Thanks for clarifying where the different parts of where the split page go.
However, the main tables that you are going to find data in are the entry tables. G/L Entry, Vendor Ledger Entry, Customer Ledger Entry, Value Entry Etc…
The Entry tables in Nav are ALWAYS sequential on the primary key… 1,2,3,4,5,6,7,8,9,10. It’s not a float, so you should see no page splits.
Where you are going to see splits is on the working tables. Where data tends, but not always, to get written to and then delete (Sales header, Production Order, requisition wrk sheet). But theses are smaller in terms of data. And since the data tends to be added and removed, reindexing/defragging is essential, regardless of resetting the fill factor, if the data is in the page on day and not the next, the fill factor will only make the insertion possibly faster. In the long run you could end up with plenty of unused space on pages…
Can I ask what version of Nav you are on?
Are you actually having performance issues with your system right now, or are you attempting to just implement a fine level of maintenance ion your system?
Your initial post on here said
“The document “Tuning Navision for Better Performance” recommends a fill factor of 70% for Navision table type “Value Entry” Which tables does that include?”
The Value Entry is its own table, it is linked on a 1 to many relationship with the Item Ledger Entry Table, and is used to maintain monetary values against an item.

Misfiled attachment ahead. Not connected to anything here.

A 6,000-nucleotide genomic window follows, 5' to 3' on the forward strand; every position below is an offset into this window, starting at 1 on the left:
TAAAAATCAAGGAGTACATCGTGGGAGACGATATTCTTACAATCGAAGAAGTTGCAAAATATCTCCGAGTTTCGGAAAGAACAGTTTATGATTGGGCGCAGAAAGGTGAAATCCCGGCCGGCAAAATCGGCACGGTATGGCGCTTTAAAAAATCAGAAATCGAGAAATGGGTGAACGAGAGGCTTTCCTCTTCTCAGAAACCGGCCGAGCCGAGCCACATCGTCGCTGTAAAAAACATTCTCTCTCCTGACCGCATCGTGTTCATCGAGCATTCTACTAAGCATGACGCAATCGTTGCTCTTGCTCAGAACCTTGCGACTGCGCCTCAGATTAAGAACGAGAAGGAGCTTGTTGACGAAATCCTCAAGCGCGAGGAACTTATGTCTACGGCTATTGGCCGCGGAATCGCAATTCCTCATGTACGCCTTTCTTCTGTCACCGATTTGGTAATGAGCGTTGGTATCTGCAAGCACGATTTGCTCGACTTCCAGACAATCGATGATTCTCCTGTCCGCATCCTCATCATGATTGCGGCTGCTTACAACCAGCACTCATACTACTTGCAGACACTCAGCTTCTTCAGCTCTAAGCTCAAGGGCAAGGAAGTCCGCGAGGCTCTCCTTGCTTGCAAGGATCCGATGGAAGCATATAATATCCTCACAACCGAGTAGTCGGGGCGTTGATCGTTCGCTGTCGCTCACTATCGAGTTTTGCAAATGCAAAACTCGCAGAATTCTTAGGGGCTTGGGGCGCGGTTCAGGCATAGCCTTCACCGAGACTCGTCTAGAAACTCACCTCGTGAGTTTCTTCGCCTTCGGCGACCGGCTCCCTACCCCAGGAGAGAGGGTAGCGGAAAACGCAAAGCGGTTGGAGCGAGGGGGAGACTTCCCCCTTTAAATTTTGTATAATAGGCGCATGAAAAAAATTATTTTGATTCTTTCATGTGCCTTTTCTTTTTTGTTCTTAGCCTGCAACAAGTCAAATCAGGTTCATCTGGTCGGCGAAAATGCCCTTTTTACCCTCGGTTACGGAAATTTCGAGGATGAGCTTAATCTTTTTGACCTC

The Value Entry table as discussed above, inserts records in a sequential order, and will never miss a value, so fill factor changes for page splits purposes is irrelevant.
we’re using Version “US 2.60.G(4.0SP1)” SQL server 2000. A little behind the curve, I know. But no money in the IT budget this year to update.
During periods of normal user activity, I’m seeing page splits in the perf monitor of around 4/sec spiking sometimes to 10. I’ve heard that sometimes adding a page to a linked list when the new row doesn’t fit into the 8K limit can be recorded in the perf mon as a page split although no data is actually being moved. Regardless, whenever the perf mon is showing high page splits/sec we get a slowdown in performance and end users complain they are “locking up”. I’m trying to determine which tables are causing the page splits and where to set the fill factors on those tables. I’ve heard that using DBCC showcontig() can be used to determine the scan density, and anything with a scan density significantly lower than 100% is probably experiencing excessive page splits and needs to have the indexes rebuilt. Setting the fill factors on the index rebuild should improve tables with poor stats. Any thoughts on this?